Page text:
Ibram X. Kendi Says,”This is the Book I’ve Been Waiting For.” I Say: Yep.

Kendi’s blurb tops all the praise on the back of Heather McGhee’s The Sum of Us. And if Kendi–Professor Antiracism himself–has been waiting for this book, this research, this analysis, how much more do the rest of us stand to gain from paying attention?

The full title is, The Sum of Us: What Racism Costs Everyone and How We Can Prosper Together.

At the high school where I taught, one of my favorite principals used to say, “Tell the truth and point towards hope.” McGhee’s title does just that, and so does her book’s contents.

McGhee’s chief metaphor for the costs of racism, whose image graces her cover, is the destruction of public swimming pools all across America, following orders to desegregate them in the wake of the Supreme Court’s Brown v. Board decision. Cities and towns of all sizes literally poured concrete into their pools or bulldozed them rather than let Black people swim there. As a result, everyone lost:

“Over the next decade [1960s], millions of white Americans who once swam in public for free began to pay rather than swim for free with Black people…The classless utopia faded, replaced by clubs with two-hundred-dollar membership fees and annual dues. A once-public resource became a luxury amenity, and entire communities lost out on the benefits of public life and civic engagement once understood to be the key to making American democracy real.” (p. 28)

McGhee, an expert in economic and social policy, goes on to demonstrate this “close the pools” reaction–and its evenhandedly negative effects on communities–in more current policies such as the expansion of Medicaid (nearly all Republican-led states refuse it, even though the people who most stand to benefit are the poor whites calling it communism); the fight against raising the minimum wage; and the choice of southern white automobile workers to vote down a union.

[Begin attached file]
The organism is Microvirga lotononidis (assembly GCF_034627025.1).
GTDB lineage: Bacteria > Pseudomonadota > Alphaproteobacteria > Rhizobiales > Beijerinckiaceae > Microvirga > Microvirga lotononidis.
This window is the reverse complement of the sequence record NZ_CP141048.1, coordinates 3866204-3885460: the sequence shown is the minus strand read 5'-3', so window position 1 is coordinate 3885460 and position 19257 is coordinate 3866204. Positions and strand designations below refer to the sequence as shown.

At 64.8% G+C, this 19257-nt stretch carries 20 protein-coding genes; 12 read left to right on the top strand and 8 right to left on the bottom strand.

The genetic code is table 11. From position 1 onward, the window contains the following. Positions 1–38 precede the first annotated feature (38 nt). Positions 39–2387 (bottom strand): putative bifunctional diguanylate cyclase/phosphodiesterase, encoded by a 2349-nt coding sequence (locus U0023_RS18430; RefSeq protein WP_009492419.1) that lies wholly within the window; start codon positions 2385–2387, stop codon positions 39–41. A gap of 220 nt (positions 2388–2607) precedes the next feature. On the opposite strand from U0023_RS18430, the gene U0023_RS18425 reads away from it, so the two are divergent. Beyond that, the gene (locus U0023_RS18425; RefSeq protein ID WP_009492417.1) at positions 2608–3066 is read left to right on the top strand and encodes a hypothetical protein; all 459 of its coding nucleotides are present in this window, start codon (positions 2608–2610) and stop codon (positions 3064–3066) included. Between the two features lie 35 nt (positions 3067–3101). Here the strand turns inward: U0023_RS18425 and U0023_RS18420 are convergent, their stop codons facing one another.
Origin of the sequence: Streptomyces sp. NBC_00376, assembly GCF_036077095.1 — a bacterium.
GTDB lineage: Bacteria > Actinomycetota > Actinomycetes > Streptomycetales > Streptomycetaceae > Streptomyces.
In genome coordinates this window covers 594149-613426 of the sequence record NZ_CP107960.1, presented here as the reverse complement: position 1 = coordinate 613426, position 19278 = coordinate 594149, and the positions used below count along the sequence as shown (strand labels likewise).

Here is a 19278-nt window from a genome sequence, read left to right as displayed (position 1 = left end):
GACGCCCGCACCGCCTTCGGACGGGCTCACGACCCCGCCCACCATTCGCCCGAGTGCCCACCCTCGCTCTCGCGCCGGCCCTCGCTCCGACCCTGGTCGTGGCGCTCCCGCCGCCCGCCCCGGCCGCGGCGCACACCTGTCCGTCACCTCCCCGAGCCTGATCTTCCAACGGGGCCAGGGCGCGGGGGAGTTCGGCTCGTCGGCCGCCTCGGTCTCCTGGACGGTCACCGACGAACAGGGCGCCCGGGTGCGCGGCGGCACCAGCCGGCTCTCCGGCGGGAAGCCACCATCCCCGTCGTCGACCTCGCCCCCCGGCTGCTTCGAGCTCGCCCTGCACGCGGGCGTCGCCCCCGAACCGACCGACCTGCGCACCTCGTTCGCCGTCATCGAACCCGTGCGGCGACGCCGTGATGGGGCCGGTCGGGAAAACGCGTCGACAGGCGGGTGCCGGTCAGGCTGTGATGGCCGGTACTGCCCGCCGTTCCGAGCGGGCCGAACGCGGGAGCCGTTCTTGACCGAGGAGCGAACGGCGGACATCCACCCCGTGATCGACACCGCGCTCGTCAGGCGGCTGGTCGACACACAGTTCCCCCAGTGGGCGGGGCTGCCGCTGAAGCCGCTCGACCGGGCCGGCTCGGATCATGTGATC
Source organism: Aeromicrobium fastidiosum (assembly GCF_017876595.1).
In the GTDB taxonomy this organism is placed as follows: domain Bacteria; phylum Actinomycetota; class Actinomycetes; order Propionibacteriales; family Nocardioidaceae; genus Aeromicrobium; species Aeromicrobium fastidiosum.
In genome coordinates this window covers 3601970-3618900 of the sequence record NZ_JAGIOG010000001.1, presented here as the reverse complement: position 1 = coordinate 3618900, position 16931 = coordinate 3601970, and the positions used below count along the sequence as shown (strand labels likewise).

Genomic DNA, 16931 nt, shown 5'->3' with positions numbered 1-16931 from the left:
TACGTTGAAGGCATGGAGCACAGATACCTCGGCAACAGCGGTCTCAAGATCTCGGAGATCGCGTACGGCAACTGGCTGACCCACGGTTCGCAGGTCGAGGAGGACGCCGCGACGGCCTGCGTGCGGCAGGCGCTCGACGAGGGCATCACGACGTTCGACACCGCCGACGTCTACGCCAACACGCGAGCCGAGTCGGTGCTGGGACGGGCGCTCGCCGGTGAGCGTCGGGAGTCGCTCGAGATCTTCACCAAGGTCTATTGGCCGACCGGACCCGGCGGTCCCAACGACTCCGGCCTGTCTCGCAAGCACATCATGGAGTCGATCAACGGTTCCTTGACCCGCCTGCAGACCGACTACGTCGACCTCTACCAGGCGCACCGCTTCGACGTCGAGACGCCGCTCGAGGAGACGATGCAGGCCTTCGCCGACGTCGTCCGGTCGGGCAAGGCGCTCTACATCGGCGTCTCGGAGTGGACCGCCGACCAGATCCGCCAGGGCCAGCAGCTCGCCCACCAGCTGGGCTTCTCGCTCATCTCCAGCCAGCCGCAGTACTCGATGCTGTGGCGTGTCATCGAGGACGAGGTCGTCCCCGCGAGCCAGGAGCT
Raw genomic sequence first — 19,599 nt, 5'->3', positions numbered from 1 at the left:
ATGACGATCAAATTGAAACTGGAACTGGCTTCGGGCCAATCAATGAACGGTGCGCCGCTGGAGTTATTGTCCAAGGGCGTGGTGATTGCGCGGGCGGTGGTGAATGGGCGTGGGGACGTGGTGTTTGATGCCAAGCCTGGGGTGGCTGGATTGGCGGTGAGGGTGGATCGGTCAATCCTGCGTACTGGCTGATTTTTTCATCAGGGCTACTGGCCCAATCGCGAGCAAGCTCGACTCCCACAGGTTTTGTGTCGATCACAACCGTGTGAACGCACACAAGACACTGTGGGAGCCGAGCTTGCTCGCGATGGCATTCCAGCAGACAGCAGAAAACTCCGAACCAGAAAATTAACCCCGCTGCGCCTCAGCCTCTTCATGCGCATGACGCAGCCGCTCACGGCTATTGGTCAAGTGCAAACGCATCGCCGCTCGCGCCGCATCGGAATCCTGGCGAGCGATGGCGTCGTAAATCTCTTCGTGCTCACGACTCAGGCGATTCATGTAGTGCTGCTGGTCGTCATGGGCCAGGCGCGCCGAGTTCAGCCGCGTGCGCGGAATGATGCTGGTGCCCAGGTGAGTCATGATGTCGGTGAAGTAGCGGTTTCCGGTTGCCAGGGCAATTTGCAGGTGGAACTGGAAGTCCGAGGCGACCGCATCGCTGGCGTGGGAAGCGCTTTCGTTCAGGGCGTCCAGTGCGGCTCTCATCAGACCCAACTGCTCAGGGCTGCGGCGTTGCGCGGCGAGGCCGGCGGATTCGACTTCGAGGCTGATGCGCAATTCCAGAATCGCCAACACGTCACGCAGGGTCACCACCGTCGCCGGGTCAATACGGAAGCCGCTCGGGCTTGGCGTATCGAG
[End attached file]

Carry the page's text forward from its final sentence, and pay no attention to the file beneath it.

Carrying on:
From the beginning–Bacon’s Rebellion in 1675, when poor whites and Blacks joined forces and scared the pie out of the ruling class–McGhee shows how the ruling class has used race to keep poor whites attached to “zero-sum” thinking: Any gain of a racial minority means a loss for me. Through her narrative, it’s not hard to understand why generations have chosen racial identity over any other potential benefit, be it wages or cool water on a hot summer day.

I knew this. Ibram X. Kendi knows this. I’m willing to bet you knew it too. And most of us probably knew that the Brown v. Board decision outlawing segregation in public institutions relied heavily on psychological research that showed the damaging effect of segregation on Black children–the famous “doll tests.”

But here’s something neither I, nor my Constitutional Law-professor Mate, knew. Take it away, Ms. McGhee:

But there was another path from Brown, one not taken, with profound consequences of our understanding of segregation’s harms. The nine white male justices ignored a part of the social scientists” appendix that also described in prescient detail the harm segregation inflicts on “majority” children. White children “who learn the prejudices of our society,” wrote the social scientists, were “being taught to gain personal status in an unrealistic and non-adaptive way.” They were “not required to evaluated themselves in terms of the more basic standards of actual personal ability and achievement.” What’s more, they “often develop patterns of guilt feelings, rationalizations and other mechanisms which they must use in an attempt to protect themselves from recognizing the essential injustice of their unrealistic fears and hatreds of minority groups.” The best research of the day concluded that “confusion, conflict, moral cynicism, and disrespect for authority may arise in [white] children as a consequence of being taught the moral, religious and democratic principals of justice and fair play by the same persons and institutions who seem to be acting in a prejudiced and discriminatory manner.” (p. 182-3)

When I read this, it knocked me breathless. Those quotes from the early 50’s sound like they’re describing white folks of 2021. And I’m not just talking about the “confused” folks who carried the Confederate flag into the capitol building. I’m talking about people like me, “nice white people,” who, in middle age, are just starting to acknowledge what we’ve lost by living whole lives without close friends of other races.

[photo “Hermandad” by Rufino, Wikimedia Commons]